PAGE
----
After all, the Scribes and Pharisees (the fundamental legalists in Israel 2,000 years ago) sat “in Moses’ seat”; but they suffered a far greater condemnatory rebuke at the hands of Christ than any other religious group in Israel, even the Sadducees (the more liberal group of that day).
And the reason for this lay in the position that the scribes and Pharisees held and the attitude that they took toward both Christ and the message being proclaimed. The scribes and Pharisees formed the largest of the religious sects in Israel; and, because of their numbers, they exerted control over the religious life of the people. The scribes and Pharisees (along with the Sadducees at times) followed Christ about the country, seeking, at every turn, to both cast reproach upon the Messenger and counter the message being proclaimed. And by doing this, along with exerting control over the religious life of the people, they “shut up the kingdom of the heavens against men [‘before men,’ ‘in front of men’].” They had no interest in entering this kingdom themselves, and they did everything within their power to see that others didn’t enter the kingdom either (Matthew 23:1ff).
The Lord described the church in Laodicea as being “wretched, miserable, poor, blind, and naked” (Revelation 3:17). The thought behind this description, in the light of the Greek text and the next verse (v. 18), is that those in this church, in a spiritual respect, were miserable individuals who were to be pitied because of their poor, blind, and naked condition. They had no understanding at all of that which Scripture taught on the matter at hand, which centered on the Word of the Kingdom.
Then in verse eighteen, the Lord took the three characteristics (“poor,” “blind,” and “naked”) marking those whom He had described as miserable, pitiful individuals and issued an exhortation:
Concerning their being poor, the Lord stated, “I counsel you to buy of Me gold tried in the fire, that you may be rich.”
Concerning their being naked, the Lord stated, “. . . and white garments, that you may be clothed, that the shame of your nakedness may not be revealed.”
Concerning their being blind, the Lord stated, “. . . and anoint your eyes with eye salve, that you may see.”
The Lord then went on to state, “As many as I love, I rebuke and chasten. Therefore be zealous and repent.” (v. 19)
The word “rebuke” from the Greek text contextually has to do with exposing, showing one his fault; and the word “chasten” is the translation of the same Greek word used in Hebrews 12:5-11 (translated “chastening,” “chastens,” and “chastisement”), referring to child-training, child-instruction. The teaching from this verse reveals that the Lord, in a situation of this nature, exposes that which is wrong and provides training in that which is right (cf. 2 Timothy 3:16, 17); and, in view of the fact that He would act after this fashion among the Christians in Laodicea, He exhorted those in this church to “repent” (i.e., in the light of the context, they were exhorted to realize their condition, change their minds, and submit to the truth that the Lord would provide).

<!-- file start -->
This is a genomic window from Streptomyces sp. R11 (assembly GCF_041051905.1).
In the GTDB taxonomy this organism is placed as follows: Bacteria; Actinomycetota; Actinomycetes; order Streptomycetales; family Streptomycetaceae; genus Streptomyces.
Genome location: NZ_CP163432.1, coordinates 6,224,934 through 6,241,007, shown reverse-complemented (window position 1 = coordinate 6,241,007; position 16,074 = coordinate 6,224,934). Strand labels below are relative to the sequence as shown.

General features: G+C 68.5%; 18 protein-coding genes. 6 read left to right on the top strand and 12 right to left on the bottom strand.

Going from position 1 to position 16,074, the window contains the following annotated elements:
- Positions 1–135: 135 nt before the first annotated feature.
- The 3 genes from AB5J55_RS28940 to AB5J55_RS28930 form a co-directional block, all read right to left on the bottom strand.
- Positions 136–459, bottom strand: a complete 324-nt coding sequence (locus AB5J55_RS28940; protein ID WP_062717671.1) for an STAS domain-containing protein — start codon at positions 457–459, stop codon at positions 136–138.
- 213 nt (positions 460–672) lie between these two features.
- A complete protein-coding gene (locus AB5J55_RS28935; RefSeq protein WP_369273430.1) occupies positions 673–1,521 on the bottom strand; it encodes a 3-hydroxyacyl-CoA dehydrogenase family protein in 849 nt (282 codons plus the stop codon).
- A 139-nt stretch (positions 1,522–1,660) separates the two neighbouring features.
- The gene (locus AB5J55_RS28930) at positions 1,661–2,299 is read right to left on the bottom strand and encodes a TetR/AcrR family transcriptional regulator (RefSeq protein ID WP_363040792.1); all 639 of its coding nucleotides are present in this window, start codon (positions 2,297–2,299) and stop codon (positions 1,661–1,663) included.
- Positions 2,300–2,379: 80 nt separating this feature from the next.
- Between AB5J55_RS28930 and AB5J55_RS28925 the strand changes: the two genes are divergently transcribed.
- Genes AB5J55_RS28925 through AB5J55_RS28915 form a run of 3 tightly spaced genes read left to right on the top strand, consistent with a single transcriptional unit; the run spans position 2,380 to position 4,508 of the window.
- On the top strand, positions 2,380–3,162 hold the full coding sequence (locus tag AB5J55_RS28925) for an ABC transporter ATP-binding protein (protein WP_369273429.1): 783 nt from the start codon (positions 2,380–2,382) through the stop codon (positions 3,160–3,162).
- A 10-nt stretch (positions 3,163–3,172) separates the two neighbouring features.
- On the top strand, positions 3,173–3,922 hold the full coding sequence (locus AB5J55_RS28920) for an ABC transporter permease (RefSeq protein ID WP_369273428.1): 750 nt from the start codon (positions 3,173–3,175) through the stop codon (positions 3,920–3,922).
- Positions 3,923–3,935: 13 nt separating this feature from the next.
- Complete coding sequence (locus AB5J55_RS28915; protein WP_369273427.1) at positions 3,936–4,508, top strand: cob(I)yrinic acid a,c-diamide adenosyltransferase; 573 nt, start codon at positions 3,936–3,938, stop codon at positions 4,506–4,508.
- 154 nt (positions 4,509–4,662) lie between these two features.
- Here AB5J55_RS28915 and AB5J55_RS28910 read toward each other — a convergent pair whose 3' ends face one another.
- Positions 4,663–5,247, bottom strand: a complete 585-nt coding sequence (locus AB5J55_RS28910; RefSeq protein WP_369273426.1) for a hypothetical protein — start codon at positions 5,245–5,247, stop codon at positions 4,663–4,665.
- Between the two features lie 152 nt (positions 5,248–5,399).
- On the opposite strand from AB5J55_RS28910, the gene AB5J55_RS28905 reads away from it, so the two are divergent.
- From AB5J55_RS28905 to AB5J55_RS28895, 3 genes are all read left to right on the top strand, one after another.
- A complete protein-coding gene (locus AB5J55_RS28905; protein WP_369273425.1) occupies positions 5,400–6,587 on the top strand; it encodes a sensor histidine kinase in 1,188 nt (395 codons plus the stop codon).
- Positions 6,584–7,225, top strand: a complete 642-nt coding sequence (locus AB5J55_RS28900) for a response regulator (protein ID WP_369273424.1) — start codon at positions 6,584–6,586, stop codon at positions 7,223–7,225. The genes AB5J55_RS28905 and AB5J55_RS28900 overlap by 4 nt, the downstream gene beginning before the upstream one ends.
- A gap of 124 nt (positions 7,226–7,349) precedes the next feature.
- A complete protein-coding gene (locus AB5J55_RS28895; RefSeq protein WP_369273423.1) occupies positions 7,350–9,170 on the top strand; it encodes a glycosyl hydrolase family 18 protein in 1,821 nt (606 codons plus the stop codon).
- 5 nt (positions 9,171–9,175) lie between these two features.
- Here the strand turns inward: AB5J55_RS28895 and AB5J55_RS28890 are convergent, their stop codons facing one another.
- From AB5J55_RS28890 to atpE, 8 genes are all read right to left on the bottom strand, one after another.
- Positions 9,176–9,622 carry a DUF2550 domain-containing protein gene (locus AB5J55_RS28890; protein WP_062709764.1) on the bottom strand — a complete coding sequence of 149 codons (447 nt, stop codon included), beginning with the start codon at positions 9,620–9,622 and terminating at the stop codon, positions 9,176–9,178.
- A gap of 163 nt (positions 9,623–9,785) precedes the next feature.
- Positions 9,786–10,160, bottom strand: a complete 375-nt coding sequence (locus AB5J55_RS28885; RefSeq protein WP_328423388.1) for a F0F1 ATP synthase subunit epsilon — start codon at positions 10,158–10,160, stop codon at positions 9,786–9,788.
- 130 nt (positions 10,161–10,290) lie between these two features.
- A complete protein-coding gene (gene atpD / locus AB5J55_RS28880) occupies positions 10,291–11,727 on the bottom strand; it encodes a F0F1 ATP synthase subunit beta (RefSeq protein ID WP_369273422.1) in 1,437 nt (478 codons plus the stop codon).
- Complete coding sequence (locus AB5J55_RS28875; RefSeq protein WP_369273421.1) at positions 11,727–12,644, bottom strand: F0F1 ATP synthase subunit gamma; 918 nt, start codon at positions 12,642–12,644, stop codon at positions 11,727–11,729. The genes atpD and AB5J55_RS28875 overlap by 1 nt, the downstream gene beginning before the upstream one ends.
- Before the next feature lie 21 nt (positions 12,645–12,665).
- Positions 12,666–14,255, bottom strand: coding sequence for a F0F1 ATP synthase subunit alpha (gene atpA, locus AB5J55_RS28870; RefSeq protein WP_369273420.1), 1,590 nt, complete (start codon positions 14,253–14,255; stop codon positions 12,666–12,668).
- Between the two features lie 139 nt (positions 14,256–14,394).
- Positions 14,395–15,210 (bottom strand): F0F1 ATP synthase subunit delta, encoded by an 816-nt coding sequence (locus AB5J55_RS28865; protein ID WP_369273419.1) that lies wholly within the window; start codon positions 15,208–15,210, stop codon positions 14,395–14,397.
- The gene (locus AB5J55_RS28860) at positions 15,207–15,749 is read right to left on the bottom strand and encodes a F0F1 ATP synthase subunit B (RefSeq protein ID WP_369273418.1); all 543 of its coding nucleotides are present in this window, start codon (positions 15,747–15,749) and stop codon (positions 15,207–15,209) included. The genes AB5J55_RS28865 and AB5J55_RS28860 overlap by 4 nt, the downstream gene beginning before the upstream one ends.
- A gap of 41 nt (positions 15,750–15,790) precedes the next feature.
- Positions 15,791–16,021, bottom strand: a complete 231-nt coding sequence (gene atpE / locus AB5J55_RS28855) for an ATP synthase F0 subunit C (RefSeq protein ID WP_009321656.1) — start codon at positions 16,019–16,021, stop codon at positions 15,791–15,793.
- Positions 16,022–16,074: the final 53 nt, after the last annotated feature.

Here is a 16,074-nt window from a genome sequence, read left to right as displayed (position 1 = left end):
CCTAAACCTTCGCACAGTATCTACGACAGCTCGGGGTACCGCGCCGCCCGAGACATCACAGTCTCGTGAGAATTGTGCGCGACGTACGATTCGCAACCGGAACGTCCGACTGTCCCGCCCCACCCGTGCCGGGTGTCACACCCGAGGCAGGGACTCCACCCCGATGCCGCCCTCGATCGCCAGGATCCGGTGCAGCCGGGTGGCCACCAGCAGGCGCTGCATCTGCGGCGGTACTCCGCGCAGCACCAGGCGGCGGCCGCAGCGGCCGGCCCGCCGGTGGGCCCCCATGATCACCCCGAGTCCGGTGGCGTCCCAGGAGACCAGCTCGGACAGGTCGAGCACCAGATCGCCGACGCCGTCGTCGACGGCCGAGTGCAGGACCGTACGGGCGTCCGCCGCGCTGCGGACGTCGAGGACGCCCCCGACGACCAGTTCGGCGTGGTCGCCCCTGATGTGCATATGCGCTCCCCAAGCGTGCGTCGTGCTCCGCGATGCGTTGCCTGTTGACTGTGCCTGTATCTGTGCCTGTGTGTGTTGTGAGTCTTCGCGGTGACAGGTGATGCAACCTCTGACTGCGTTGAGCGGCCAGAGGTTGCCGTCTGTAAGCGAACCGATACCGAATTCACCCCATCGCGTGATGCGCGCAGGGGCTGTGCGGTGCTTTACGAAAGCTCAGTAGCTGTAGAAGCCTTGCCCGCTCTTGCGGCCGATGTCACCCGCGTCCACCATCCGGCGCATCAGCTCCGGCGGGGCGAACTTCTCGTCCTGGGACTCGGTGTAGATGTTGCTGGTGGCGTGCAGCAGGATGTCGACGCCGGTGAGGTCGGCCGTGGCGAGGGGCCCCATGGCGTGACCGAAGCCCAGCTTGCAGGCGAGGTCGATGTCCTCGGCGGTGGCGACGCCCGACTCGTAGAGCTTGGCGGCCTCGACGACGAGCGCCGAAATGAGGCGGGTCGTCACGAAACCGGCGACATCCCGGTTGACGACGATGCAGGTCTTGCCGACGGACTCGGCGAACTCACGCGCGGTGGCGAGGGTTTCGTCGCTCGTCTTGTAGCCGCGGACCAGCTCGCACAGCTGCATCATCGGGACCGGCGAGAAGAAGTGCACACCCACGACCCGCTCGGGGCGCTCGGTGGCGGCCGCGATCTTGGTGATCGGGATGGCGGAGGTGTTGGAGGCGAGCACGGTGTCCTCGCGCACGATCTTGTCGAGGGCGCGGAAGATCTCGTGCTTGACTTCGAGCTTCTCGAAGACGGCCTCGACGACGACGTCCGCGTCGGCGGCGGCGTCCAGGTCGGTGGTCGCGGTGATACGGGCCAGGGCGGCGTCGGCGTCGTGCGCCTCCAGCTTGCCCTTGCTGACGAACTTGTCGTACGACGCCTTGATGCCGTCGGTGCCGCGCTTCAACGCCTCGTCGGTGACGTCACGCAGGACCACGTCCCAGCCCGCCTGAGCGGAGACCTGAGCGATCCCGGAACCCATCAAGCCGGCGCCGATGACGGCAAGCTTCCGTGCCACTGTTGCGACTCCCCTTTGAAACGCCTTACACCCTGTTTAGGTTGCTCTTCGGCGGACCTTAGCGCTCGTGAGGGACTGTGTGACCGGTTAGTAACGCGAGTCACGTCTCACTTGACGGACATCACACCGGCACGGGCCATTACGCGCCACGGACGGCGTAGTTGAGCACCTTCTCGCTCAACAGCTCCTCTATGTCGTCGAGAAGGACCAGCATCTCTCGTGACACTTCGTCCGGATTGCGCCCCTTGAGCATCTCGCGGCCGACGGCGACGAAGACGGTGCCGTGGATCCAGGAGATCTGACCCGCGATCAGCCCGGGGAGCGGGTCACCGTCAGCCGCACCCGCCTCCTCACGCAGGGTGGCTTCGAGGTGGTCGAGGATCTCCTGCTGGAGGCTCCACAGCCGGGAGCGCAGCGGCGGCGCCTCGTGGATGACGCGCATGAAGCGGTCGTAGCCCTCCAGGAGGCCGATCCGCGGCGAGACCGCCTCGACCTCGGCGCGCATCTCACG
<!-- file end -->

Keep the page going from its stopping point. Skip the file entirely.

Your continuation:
Then the Lord pictured Himself as standing at the door of the church in Laodicea, knocking. If anyone in the church would hear His voice and open the door (hear and heed that which He had said in vv. 18, 19), He would come in and fellowship with that person (v. 20), for a Christian opening the door after this fashion would allow child-training, child-instruction, which would progressively deliver him from the described position of poor, blind, and naked.
(Note that Revelation 3:20 has nothing whatsoever to do with the message of salvation by grace through faith, as often taught. This verse has to do, not with Christ coming into the heart of an unsaved person, but with Christ coming inside the church in Laodicea to a saved individual.
This verse has to do with a Christian in the condition described in verse seventeen, who heeds the Lord’s exhortation in verses eighteen and nineteen, allowing fellowship to exist between himself and his Lord; and the entire matter is with a view to overcoming and one day being allowed to ascend the throne with Christ in His kingdom [v. 21].
Using Revelation 3:20 as a salvation text is a good example of why there is mass confusion concerning salvation by grace through faith on the one hand and mass ignorance concerning the Word of the Kingdom on the other hand in Christendom today. Such a use of this verse not only results in an erroneous view of salvation by grace through faith but it also closes the door to that which is actually taught in this passage, which concerns the Word of the Kingdom.)
The critical issue is thus one’s reception of correct instruction from the Word of God. And such instruction in Revelation 3:19, contextually, would have to center on a forward look to things of the kingdom, not a backward look to things surrounding salvation by grace through faith. The issue at hand is not eternal life but overcoming with a view to ascending the throne with Christ (v. 21).
In this respect, the heart of the matter actually centers around one coming into an understanding of that which Scripture teaches about the purpose for our salvation, the coming kingdom, etc. And it is apparent that those in Laodicea had no concept of these things.
Once a Christian can look ahead and clearly understand that which Scripture teaches about the coming kingdom, he is in a much better position to also look back and clearly understand that which Scripture teaches about salvation by grace through faith. Nothing will clarify issues surrounding salvation by grace through faith more than having a clear understanding of that which Scripture teaches concerning the coming kingdom, for only through such an understanding can works, discipleship, fruit-bearing, etc. be seen in their correct perspective, occupying no place at all in the simple salvation message having to do with unsaved man passing “from death to life.”